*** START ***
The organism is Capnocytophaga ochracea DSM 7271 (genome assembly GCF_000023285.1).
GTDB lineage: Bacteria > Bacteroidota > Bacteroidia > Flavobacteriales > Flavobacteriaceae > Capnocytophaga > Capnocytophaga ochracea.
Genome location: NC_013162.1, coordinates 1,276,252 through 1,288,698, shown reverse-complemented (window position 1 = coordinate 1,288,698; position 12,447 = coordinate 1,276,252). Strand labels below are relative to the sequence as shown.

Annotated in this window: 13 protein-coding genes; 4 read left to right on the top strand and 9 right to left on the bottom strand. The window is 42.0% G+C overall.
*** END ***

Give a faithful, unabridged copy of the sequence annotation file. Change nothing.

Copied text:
The organism is Capnocytophaga ochracea DSM 7271 (genome assembly GCF_000023285.1).
GTDB lineage: Bacteria > Bacteroidota > Bacteroidia > Flavobacteriales > Flavobacteriaceae > Capnocytophaga > Capnocytophaga ochracea.
Genome location: NC_013162.1, coordinates 1,276,252 through 1,288,698, shown reverse-complemented (window position 1 = coordinate 1,288,698; position 12,447 = coordinate 1,276,252). Strand labels below are relative to the sequence as shown.

Annotated in this window: 13 protein-coding genes; 4 read left to right on the top strand and 9 right to left on the bottom strand. The window is 42.0% G+C overall.